As Global BPO Becomes All About Quality, Newcomers Jockey for Position Against Established Rivals

Ovum, Avasant and Everest see struggle to differentiate in era of ‘value add’ By Ashok Patil As outsourcing becomes a common practice among the business community, service providers …

Ovum, Avasant and Everest see struggle to differentiate in era of ‘value add’

By Ashok Patil

As outsourcing becomes a common practice among the business community, service providers across the globe are relentlessly devising newer and newer strategies and delivery models to stay relevant and grab a larger slice of the market.

India, the industry’s dominant player, is scrambling to cut costs and inject value into services. Unlike the countries in the Nearshore region, India has a few options at its disposal to remain dominant and relevant. Indian Outsourcing service providers are increasingly focusing on enhancing the quality of their service as the wages have continued to rise steadily over the past years.

Until recently, reducing cost was the key aim of service providers, but things have changed. Many service providers, particularly those who entered the market as of late, are focusing on quality instead of cost.

For these new entrants, offering high quality service at a low-cost is not easy, however.

Service providers in emerging destinations, such as China and Latin America, seem to have grabbed more than 10 percent of the market share from India Inc. Nevertheless, India has remained the largest BPO provider.

Experts say the sudden rise in the number of outsourcing service providers has increased competition. More providers walked into the market as U.S. companies looked for newer locations to outsource their back-office functions. These new competitors are doing everything they can to grab a larger slice of the market share from large and more established players.

“I think the cost advantage is fading with many ITO/BPO processes being automated. But Asian locations will retain the scalability advantage with their huge educated workforce,” says Anupam Govil, Senior Partner with Avasant and President of AvaSense.

What the Buyers Look For?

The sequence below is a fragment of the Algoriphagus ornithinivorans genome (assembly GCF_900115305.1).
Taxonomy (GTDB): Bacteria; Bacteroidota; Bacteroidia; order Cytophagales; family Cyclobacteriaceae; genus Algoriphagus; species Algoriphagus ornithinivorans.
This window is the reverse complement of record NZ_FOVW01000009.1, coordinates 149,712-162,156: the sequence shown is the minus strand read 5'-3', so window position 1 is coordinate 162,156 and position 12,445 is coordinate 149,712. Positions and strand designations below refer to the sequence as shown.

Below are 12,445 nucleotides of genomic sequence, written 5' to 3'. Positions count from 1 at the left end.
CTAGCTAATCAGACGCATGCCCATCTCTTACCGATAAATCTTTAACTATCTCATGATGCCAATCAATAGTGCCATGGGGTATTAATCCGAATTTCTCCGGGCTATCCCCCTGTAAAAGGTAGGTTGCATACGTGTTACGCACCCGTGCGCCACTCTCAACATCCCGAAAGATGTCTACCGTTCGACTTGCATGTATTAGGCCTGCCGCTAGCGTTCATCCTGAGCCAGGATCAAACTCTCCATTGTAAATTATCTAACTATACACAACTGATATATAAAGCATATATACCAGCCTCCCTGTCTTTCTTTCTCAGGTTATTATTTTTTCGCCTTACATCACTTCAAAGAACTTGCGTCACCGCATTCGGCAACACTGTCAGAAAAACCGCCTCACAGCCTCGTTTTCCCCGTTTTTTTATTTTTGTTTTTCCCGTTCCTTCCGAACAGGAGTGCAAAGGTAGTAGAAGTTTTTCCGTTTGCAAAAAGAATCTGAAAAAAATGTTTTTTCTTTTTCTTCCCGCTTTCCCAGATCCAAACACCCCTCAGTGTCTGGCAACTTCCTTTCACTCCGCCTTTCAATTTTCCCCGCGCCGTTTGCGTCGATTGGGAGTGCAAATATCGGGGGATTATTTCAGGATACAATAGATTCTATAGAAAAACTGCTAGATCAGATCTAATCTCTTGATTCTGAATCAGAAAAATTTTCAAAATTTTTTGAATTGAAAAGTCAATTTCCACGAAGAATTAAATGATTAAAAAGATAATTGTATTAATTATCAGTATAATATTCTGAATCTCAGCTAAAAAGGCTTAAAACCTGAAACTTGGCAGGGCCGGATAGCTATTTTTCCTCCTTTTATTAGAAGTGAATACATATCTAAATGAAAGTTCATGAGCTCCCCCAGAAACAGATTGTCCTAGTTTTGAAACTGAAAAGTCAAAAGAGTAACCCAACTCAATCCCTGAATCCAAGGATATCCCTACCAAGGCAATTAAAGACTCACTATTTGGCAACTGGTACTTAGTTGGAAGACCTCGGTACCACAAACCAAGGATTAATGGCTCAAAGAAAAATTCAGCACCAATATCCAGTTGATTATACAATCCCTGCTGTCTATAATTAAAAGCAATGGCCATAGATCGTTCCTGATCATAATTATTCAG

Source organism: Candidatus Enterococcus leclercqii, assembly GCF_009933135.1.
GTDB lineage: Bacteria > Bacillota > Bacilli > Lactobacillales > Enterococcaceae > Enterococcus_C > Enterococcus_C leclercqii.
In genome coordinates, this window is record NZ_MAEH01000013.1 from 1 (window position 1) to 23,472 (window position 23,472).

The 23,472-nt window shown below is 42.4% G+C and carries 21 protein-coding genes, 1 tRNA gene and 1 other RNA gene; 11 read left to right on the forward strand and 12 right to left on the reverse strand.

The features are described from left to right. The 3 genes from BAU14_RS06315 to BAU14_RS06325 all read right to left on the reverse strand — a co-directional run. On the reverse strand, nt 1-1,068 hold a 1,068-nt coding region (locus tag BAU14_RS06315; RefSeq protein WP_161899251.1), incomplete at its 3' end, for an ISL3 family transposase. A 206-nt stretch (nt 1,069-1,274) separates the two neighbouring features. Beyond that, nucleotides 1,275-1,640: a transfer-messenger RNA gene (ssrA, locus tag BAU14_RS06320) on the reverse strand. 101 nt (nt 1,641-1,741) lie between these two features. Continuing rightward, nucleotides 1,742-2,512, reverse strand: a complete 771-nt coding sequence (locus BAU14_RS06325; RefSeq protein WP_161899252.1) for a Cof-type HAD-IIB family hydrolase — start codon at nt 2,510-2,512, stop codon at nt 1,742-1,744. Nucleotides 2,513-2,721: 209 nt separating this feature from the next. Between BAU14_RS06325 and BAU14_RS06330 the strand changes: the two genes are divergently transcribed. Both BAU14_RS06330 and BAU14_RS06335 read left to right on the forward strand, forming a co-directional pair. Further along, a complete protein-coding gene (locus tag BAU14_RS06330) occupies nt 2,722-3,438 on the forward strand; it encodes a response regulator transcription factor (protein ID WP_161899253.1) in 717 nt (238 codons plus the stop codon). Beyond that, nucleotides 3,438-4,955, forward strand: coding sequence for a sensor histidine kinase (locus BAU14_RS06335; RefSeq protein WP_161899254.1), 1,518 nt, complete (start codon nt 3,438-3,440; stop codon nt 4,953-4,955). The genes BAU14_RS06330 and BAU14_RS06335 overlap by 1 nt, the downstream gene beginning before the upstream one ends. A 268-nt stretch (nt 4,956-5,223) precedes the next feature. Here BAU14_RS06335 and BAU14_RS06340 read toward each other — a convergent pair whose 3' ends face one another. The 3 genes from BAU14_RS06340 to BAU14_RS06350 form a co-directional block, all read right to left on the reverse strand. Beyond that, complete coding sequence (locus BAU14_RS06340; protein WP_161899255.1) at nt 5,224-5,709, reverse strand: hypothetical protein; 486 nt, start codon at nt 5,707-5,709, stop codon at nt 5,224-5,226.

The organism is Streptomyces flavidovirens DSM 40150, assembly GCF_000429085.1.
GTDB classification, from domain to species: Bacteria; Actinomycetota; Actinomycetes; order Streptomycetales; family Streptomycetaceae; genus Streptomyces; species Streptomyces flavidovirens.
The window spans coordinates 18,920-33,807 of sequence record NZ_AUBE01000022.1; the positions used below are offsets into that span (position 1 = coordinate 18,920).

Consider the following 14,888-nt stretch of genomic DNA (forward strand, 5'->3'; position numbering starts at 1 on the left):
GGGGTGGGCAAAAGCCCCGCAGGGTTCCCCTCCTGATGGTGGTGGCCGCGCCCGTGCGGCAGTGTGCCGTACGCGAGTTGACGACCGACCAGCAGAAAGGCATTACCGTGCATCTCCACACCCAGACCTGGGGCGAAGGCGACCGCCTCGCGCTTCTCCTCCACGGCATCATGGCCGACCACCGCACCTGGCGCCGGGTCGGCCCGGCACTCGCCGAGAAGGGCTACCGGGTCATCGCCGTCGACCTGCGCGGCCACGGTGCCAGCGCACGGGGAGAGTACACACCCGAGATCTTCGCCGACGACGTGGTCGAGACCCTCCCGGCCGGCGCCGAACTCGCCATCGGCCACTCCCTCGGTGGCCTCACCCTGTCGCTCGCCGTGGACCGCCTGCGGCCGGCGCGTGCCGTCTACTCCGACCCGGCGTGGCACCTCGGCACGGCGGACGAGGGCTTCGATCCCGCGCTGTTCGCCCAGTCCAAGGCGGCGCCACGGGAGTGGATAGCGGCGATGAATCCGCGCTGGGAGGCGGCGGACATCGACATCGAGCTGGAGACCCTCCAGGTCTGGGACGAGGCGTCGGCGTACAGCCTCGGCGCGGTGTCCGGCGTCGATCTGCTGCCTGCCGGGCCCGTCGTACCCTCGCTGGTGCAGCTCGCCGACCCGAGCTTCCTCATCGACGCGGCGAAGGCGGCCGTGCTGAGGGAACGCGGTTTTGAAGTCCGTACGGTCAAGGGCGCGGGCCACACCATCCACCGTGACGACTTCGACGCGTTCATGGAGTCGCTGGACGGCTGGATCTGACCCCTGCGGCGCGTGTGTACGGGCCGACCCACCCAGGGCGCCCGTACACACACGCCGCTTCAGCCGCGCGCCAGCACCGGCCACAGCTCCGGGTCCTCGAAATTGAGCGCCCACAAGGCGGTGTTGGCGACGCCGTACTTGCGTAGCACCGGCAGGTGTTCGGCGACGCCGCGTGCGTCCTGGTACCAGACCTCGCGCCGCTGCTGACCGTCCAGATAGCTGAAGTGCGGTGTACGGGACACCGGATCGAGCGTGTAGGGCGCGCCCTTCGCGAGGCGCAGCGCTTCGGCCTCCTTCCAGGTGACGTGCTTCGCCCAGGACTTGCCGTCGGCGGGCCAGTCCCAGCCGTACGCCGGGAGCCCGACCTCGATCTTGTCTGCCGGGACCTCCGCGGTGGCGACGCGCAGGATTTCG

Enterprises, according to the Everest Group, examine several values ––sourcing models, risk diversification, access to language skills, cost arbitrage, etc –– before wrapping up deals with a service provider. And they weight both value and cost before making their decision.

“Multi-location delivery centers, proximity and cultural affinity are some of the major factors that enhance the value of a delivery center,” says Anurag Srivastava, an analyst with the Everest Group, pointing at the established players who are increasingly expanding their operation in the nearshore region.

Analysts say buyers are putting as much emphasis on quality as on cost. Working closely with the client is just another way of adding value to the service.

Many service providers, analysts say, have kept on modifying their delivery model in a desperate attempt to stand out from the crowd. But the fact is only a few providers have managed to ‘stand out from the crowd’ successfully.

Established players like Accenture, IBM, and Capgemini are adopting ‘transformational’ strategy, while some providers are adding SMAC services –– social media, mobile, analytics and cloud –– to their offerings.  Indian service providers have an advantage when it comes to application management.

But what is clear is that the new entrants have heated up the competition. Some of these newcomers are not limited to a particular country, they are expanding into many important markets, or joining forces with competitors to better tackle complex projects. Still, most of them are yet to attract the attention of large enterprises and government agencies.

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A few mid-tier companies, such as Genpact, WNS and EXL Services, quickly responded to the market demand and expanded into far-flung locations, including Latin America. Aside from setting up offices overseas, they added more services to their portfolio –– finance & accounting, customer service, research & analytics, to name a few.

Genpact is also expanding in continental Europe and the Middle East, and intensifying its effort to catch up with the early entrants such as Infosys and TCS. These initiatives of the company were reflected on the financial results it unveiled recently –  Genpact reported 15.7% growth for the first quarter of 2013, while other India-centric competitors such as TCS, HCL Technologies, Infosys and Wipro posted growth rates in the range of 4% to 15%.

The Battle over Cost and Value

“As long as you add value, you keep buyers happy. Most service providers are carefully carrying out their job to retain their customers,” says Thomas Reuner, an analyst with Ovum.

Reuner says it is, however, hard to examine what changes the value has brought about. “To have a significant success with such large transformational deals, buyer and service provider should partner and work together,” Reuner added.

With all the complexities in the global sourcing industry, it is difficult to know exactly how costs can be reduced. Service providers can keep on winning deals so long as they successfully distinguish themselves in terms of value proposition, delivery model, service offerings, pricing and location.

“Cost parity cannot be achieved in the foreseeable future due to many factors,” stated Anupam Govil. He says market will correct itself as low-cost service providers expand into areas where wages are high. However, Govil pointed out , it will take some time for the industry to push down the cost.

So long as service providers do not streamline their operation and hire limited number of employees, pushing down cost will remain a challenge.

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